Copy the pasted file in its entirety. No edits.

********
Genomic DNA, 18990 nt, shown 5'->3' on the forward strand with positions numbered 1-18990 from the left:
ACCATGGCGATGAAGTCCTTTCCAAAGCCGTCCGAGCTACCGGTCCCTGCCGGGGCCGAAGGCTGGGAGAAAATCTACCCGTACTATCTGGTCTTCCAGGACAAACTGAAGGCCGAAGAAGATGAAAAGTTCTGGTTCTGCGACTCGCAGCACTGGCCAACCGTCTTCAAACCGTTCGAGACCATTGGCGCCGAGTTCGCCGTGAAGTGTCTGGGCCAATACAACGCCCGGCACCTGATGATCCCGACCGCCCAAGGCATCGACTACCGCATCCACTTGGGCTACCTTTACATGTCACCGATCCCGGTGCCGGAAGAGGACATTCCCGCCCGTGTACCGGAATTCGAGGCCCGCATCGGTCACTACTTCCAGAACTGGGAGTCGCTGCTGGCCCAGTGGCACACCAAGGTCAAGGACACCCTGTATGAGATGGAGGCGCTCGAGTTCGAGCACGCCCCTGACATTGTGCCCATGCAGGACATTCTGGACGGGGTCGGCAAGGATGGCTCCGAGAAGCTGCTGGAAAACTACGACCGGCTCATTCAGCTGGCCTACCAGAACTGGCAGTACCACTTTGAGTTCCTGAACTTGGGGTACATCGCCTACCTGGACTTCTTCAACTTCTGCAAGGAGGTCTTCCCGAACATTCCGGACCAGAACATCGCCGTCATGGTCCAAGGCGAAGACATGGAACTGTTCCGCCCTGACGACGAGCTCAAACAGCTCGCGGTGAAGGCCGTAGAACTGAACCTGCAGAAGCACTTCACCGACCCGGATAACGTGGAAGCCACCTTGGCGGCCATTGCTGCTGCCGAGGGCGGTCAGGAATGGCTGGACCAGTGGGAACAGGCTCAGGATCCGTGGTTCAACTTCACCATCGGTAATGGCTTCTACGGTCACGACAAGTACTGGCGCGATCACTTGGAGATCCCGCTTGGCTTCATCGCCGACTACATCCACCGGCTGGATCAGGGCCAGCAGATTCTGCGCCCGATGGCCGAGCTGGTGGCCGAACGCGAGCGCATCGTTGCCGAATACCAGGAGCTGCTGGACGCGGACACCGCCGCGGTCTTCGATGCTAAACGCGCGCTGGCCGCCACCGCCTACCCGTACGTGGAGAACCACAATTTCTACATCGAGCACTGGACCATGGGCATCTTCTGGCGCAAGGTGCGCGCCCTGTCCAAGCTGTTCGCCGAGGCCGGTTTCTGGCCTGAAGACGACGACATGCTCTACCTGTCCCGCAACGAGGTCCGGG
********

Genomic DNA, 18990 nt, shown 5'->3' on the forward strand with positions numbered 1-18990 from the left:
ACCATGGCGATGAAGTCCTTTCCAAAGCCGTCCGAGCTACCGGTCCCTGCCGGGGCCGAAGGCTGGGAGAAAATCTACCCGTACTATCTGGTCTTCCAGGACAAACTGAAGGCCGAAGAAGATGAAAAGTTCTGGTTCTGCGACTCGCAGCACTGGCCAACCGTCTTCAAACCGTTCGAGACCATTGGCGCCGAGTTCGCCGTGAAGTGTCTGGGCCAATACAACGCCCGGCACCTGATGATCCCGACCGCCCAAGGCATCGACTACCGCATCCACTTGGGCTACCTTTACATGTCACCGATCCCGGTGCCGGAAGAGGACATTCCCGCCCGTGTACCGGAATTCGAGGCCCGCATCGGTCACTACTTCCAGAACTGGGAGTCGCTGCTGGCCCAGTGGCACACCAAGGTCAAGGACACCCTGTATGAGATGGAGGCGCTCGAGTTCGAGCACGCCCCTGACATTGTGCCCATGCAGGACATTCTGGACGGGGTCGGCAAGGATGGCTCCGAGAAGCTGCTGGAAAACTACGACCGGCTCATTCAGCTGGCCTACCAGAACTGGCAGTACCACTTTGAGTTCCTGAACTTGGGGTACATCGCCTACCTGGACTTCTTCAACTTCTGCAAGGAGGTCTTCCCGAACATTCCGGACCAGAACATCGCCGTCATGGTCCAAGGCGAAGACATGGAACTGTTCCGCCCTGACGACGAGCTCAAACAGCTCGCGGTGAAGGCCGTAGAACTGAACCTGCAGAAGCACTTCACCGACCCGGATAACGTGGAAGCCACCTTGGCGGCCATTGCTGCTGCCGAGGGCGGTCAGGAATGGCTGGACCAGTGGGAACAGGCTCAGGATCCGTGGTTCAACTTCACCATCGGTAATGGCTTCTACGGTCACGACAAGTACTGGCGCGATCACTTGGAGATCCCGCTTGGCTTCATCGCCGACTACATCCACCGGCTGGATCAGGGCCAGCAGATTCTGCGCCCGATGGCCGAGCTGGTGGCCGAACGCGAGCGCATCGTTGCCGAATACCAGGAGCTGCTGGACGCGGACACCGCCGCGGTCTTCGATGCTAAACGCGCGCTGGCCGCCACCGCCTACCCGTACGTGGAGAACCACAATTTCTACATCGAGCACTGGACCATGGGCATCTTCTGGCGCAAGGTGCGCGCCCTGTCCAAGCTGTTCGCCGAGGCCGGTTTCTGGCCTGAAGACGACGACATGCTCTACCTGTCCCGCAACGAGGTCCGGG